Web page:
A week after my phone call with Salesforce, I decide that not all is lost. I can put that backgrounder to good use.

Large funders, I’ve learned, like to see that you have local foundation support. Here, that would be the San Francisco Foundation.

Judging from its website, we seem a perfect fit for one of its Equity Grants. We’re inclusive! We train a lot of minority journalists. We’re committed to remedying racial inequities: We are one of the only news sites in San Francisco covering the police department’s abysmally slow reform process –—a process that in the end could result in profound changes in the treatment of communities of color.

“Check back for more information about our next funding cycle,” is the message I see at the end of January.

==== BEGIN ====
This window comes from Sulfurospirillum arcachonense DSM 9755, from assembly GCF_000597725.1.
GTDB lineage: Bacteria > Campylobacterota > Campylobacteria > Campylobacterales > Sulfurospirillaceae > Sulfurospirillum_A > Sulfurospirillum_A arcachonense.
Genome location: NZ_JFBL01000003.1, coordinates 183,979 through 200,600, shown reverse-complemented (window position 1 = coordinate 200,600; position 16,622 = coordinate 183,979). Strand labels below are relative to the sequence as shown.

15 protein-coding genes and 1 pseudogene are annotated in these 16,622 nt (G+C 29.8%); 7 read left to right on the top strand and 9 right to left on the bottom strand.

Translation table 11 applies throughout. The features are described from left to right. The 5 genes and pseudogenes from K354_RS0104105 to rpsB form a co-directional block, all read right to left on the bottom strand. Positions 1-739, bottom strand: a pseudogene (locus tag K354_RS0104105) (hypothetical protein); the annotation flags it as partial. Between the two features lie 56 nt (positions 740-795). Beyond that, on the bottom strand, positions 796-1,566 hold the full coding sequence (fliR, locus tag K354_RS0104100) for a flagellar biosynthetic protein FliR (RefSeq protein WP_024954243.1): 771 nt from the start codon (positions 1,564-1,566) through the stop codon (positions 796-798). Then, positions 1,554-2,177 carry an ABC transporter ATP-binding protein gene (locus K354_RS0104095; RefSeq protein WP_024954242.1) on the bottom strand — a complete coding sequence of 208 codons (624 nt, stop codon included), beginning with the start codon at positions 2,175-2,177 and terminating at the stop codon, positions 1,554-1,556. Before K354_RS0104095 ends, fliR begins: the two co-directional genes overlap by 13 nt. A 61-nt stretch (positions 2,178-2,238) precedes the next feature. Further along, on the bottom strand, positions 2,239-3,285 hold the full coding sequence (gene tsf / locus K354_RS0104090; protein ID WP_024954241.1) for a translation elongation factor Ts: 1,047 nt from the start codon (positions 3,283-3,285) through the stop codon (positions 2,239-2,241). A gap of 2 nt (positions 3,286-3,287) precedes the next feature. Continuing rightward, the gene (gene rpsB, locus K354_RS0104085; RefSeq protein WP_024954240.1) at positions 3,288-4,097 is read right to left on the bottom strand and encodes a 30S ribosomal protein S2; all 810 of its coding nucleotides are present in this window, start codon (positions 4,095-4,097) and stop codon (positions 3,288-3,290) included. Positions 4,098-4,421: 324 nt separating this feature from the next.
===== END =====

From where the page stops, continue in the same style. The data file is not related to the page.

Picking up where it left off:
Not to be deterred, I send an email introducing Mission Local and attaching that forlorn backgrounder. I wait. February goes by, March too. I follow up in April. Five days later, I hear from Maria Healey, the senior administrative manager of programs.

“The foundation is not currently accepting unsolicited requests …. ”

“The Equity Grants Program – which is the foundation’s “open call” for proposals aligned with the guidelines of the program – will open in January, 2020.”

Alas, that’s the extent of the information. There’s no hint how to apply for funds through the “new grantee portal.”  I picture the foundation expelling streams of $1,000 bills – None headed my way.

Earlier Columns

Upstart : Never say Die, Salesforce Act 2, July 2, 2019

Upstart: First thought best thought? Salesforce Act 1, June 25, 2019

Upstart: The same (trying to raise money) but different (Mission Local is a nonprofit).Tuesday, June 18, 2019.